What do Asylum Seekers and Refugees face in the UK? - (2023)

What do Asylum Seekers and Refugees face in the UK? - (1)

It seems that everyone has an opinion on refugees and asylum seekers, but very few people seem to have much idea of howthe systemactually works. Thisoftenleads to nonsensicalcomplaints about “illegal immigrants claiming benefits” (if you were in the country illegally, you wouldn’t be able to even open a bank account or rent a house, never mind claim benefits) or asylum seekers entering the country illegally as “jumping the queue” (thereisno queue, and the UK’s border controls mean that pretty much the only way of claiming asylum in the country is to enter illegally, often tremendously dangerously).

This article is meant as averybrief introduction to the asylum process and the rights of a refugee once someone has successfully applied for asylum. Keep in mind that it is only anextremelysimplified overview, and you shouldn’t rely onstuff you read herein court! The UK’s immigration laws are unbelievably complex and ever changing as they are often a central political issue, so if we went into much depth about the specific laws involved, they would likely be changed before you read it!

Central to everything is the1967 Protocol to the1951 UN Convention on the Status of Refugees(usually simply together referred to as the ‘Refugee Convention’) which defines a refugee as some who:

(Video) What faces asylum seekers to the UK when they arrive in Rwanda

“Owing to well-founded fear of being persecuted for reasons of race, religion, nationality, membership of a particular social group or political opinion is outside the country of his nationality and is unable or owing to such fear, is unwilling to avail himself of the protection of that country; or who, not having a nationality and being outside the country of his former habitual residence is unable or, owing to such fear, unwilling to return to it.”

It is this overly long sentence that every asylum seeker is trying to prove applies to them. Both menandwomen, despite its wording!

Firstly, let’s look at the UK asylum process:

  • Asylum applications made outsidethe UK are pretty much never successful, or even considered.Peopleneed to be outside their country of nationality to be considered a refugee, and then the UK willinsist that they should claim asylum in whatever country they’ve made it to, rather than the UK. It’s because of geographical reasons that, for example, Lebanon and Uganda have 1.4 million refugeeseachand Jordan has 2.9 million (the UK has around 120,000).
  • Because of this,oftenthe only way someone can claim asylum in the UK is byentering the country illegally. A UK borders system often referred to as ‘weak’,forces men, women and children to make unbelievably treacherous journey across maybe thousands of miles to just be given the opportunity to beconsideredas a refugee. If you want to get a more vivid impression of this, try travelling from the UK to Bangladesh with no passport, no means of transportation and no money and see how easy you find it [legal note: absolutelydo nottry and do this!!]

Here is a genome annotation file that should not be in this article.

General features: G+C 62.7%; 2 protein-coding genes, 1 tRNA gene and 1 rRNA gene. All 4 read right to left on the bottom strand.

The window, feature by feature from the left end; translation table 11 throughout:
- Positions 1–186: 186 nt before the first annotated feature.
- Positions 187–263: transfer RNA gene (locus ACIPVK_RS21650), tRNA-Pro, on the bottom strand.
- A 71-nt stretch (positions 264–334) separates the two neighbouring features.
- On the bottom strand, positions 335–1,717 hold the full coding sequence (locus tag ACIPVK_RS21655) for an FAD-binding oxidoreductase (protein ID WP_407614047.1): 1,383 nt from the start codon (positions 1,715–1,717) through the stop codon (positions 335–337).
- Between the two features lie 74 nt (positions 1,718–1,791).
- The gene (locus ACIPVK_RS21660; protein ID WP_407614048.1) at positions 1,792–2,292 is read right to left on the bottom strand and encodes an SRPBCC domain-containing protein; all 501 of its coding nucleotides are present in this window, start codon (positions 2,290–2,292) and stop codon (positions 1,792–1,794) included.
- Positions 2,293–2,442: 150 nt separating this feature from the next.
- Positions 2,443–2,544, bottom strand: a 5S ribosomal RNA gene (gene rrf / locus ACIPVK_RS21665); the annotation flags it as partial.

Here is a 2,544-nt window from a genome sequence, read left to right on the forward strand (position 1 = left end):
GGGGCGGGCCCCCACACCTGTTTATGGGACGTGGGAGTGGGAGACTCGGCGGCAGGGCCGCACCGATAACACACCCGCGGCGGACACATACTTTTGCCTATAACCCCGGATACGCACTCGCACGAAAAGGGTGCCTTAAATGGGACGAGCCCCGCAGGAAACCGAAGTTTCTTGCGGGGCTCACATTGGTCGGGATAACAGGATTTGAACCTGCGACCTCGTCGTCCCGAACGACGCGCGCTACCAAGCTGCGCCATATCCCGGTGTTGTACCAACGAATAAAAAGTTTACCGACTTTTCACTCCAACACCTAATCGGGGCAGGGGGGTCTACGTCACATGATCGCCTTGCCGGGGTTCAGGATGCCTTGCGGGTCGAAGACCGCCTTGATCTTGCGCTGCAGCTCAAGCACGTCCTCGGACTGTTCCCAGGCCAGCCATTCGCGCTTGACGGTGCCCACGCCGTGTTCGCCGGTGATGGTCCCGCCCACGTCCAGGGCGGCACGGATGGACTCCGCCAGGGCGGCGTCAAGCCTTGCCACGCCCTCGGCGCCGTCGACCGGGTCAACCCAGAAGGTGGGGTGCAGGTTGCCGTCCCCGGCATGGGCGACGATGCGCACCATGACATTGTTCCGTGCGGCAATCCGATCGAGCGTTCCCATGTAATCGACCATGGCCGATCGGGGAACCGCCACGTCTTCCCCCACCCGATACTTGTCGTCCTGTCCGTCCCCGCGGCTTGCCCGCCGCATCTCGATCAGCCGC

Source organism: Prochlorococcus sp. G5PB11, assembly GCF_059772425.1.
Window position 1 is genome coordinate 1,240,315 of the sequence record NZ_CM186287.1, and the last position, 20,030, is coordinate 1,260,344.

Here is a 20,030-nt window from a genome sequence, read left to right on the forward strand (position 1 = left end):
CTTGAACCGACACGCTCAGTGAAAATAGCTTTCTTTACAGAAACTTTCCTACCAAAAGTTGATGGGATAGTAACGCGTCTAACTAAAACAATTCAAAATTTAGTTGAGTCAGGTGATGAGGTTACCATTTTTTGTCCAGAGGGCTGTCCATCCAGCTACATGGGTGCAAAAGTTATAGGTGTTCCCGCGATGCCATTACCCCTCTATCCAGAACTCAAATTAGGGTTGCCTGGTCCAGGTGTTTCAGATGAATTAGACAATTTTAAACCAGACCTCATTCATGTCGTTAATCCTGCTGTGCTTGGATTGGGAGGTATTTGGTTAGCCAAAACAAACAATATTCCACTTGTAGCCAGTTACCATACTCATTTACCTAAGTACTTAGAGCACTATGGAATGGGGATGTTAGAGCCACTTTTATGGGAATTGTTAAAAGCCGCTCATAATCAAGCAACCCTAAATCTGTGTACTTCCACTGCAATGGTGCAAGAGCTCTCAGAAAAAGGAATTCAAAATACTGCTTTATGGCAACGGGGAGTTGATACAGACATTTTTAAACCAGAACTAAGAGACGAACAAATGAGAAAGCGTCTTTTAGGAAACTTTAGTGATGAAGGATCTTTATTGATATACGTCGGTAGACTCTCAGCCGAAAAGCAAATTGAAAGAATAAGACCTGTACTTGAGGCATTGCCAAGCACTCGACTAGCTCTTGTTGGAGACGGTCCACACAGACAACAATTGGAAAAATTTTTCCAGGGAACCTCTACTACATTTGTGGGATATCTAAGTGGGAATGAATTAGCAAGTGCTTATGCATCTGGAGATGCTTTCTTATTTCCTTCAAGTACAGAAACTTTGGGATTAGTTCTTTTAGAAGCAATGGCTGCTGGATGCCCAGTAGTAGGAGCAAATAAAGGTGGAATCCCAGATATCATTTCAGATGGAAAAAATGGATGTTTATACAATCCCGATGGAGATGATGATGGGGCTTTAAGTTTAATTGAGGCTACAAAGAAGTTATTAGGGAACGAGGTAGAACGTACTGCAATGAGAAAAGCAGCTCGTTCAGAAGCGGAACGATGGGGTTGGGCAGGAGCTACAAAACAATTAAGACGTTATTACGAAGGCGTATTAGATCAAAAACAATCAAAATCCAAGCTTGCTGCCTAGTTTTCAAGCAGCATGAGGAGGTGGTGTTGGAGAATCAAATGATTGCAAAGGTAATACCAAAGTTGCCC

• Ifyoumiraculouslymakeit to the UKand past immigration control, youare required to make a claim forasylum as soon as possible.You can do this at many places, including with an immigrationofficialat your port of entry, or by ringing a phone line, or by going directly to the Screening Unit in Croydon.If you delay in making this claimwithout good reason, this might be held against you later as proof that the claim isn’t completely genuine. If you used a false document to enterthe country, or entered the country for a different reason (such as to visit or work/study) but then quickly claimed asylum, these could be seen as counting against your trustworthiness as a character andalsolatercount against your asylum claim!
  • First, there’s the ‘screening interview’,soon after you make your claim,where you will give an overview of your situationand why you fear persecution for reasons of race, religion, nationality, membership of a particular social group or political opinion.
  • When in the EU, the UKwere party to ‘The Dublin Regulations’, where a personis supposed toclaim asylum in the first EEA(the ‘European Economic Areathe EU countries plus Iceland, Liechtenstein and Norway)countrythey entered. It’s, obviously,farmore complex than that,but that’s a large part of the criteria for deciding which EEA country’s responsibility it is to process the asylum claim.Previously, the UK would run a person’s fingerprints through an EEA-wide system and if they had been previously registered in another EEA country they would try and remove them to that country (if the other country agrees!). As with many things, it’s unclear what will happen after Brexit, with the UK potentially having far more asylum claims to deal with.
  • After the screening interview, if the Home Office decide that your case has enough merit to constitute an asylum claim (and they can’t find another country to take youoff their hands!) and you will be accepted as an asylum seeker.You will normally be asked to regularly report to a police station or immigration reporting centre.